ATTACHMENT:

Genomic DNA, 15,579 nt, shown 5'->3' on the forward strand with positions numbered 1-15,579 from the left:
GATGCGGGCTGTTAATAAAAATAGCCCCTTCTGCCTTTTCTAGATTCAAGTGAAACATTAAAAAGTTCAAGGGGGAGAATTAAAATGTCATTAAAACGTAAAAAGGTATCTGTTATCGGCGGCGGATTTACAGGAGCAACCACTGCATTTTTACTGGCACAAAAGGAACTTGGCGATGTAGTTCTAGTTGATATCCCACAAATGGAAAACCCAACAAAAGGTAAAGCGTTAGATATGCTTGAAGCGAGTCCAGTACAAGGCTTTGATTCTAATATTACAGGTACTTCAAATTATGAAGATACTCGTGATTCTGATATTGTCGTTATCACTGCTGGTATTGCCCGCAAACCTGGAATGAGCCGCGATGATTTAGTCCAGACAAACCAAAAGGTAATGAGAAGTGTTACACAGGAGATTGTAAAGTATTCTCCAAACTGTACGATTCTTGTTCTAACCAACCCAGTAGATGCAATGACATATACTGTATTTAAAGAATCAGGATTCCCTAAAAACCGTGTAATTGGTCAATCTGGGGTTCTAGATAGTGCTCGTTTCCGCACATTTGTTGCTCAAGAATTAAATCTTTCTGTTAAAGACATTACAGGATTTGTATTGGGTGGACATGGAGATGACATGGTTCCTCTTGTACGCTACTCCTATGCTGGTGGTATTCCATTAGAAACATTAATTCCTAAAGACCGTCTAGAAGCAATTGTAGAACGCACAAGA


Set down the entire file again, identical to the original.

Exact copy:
Genomic DNA, 15,579 nt, shown 5'->3' on the forward strand with positions numbered 1-15,579 from the left:
GATGCGGGCTGTTAATAAAAATAGCCCCTTCTGCCTTTTCTAGATTCAAGTGAAACATTAAAAAGTTCAAGGGGGAGAATTAAAATGTCATTAAAACGTAAAAAGGTATCTGTTATCGGCGGCGGATTTACAGGAGCAACCACTGCATTTTTACTGGCACAAAAGGAACTTGGCGATGTAGTTCTAGTTGATATCCCACAAATGGAAAACCCAACAAAAGGTAAAGCGTTAGATATGCTTGAAGCGAGTCCAGTACAAGGCTTTGATTCTAATATTACAGGTACTTCAAATTATGAAGATACTCGTGATTCTGATATTGTCGTTATCACTGCTGGTATTGCCCGCAAACCTGGAATGAGCCGCGATGATTTAGTCCAGACAAACCAAAAGGTAATGAGAAGTGTTACACAGGAGATTGTAAAGTATTCTCCAAACTGTACGATTCTTGTTCTAACCAACCCAGTAGATGCAATGACATATACTGTATTTAAAGAATCAGGATTCCCTAAAAACCGTGTAATTGGTCAATCTGGGGTTCTAGATAGTGCTCGTTTCCGCACATTTGTTGCTCAAGAATTAAATCTTTCTGTTAAAGACATTACAGGATTTGTATTGGGTGGACATGGAGATGACATGGTTCCTCTTGTACGCTACTCCTATGCTGGTGGTATTCCATTAGAAACATTAATTCCTAAAGACCGTCTAGAAGCAATTGTAGAACGCACAAGA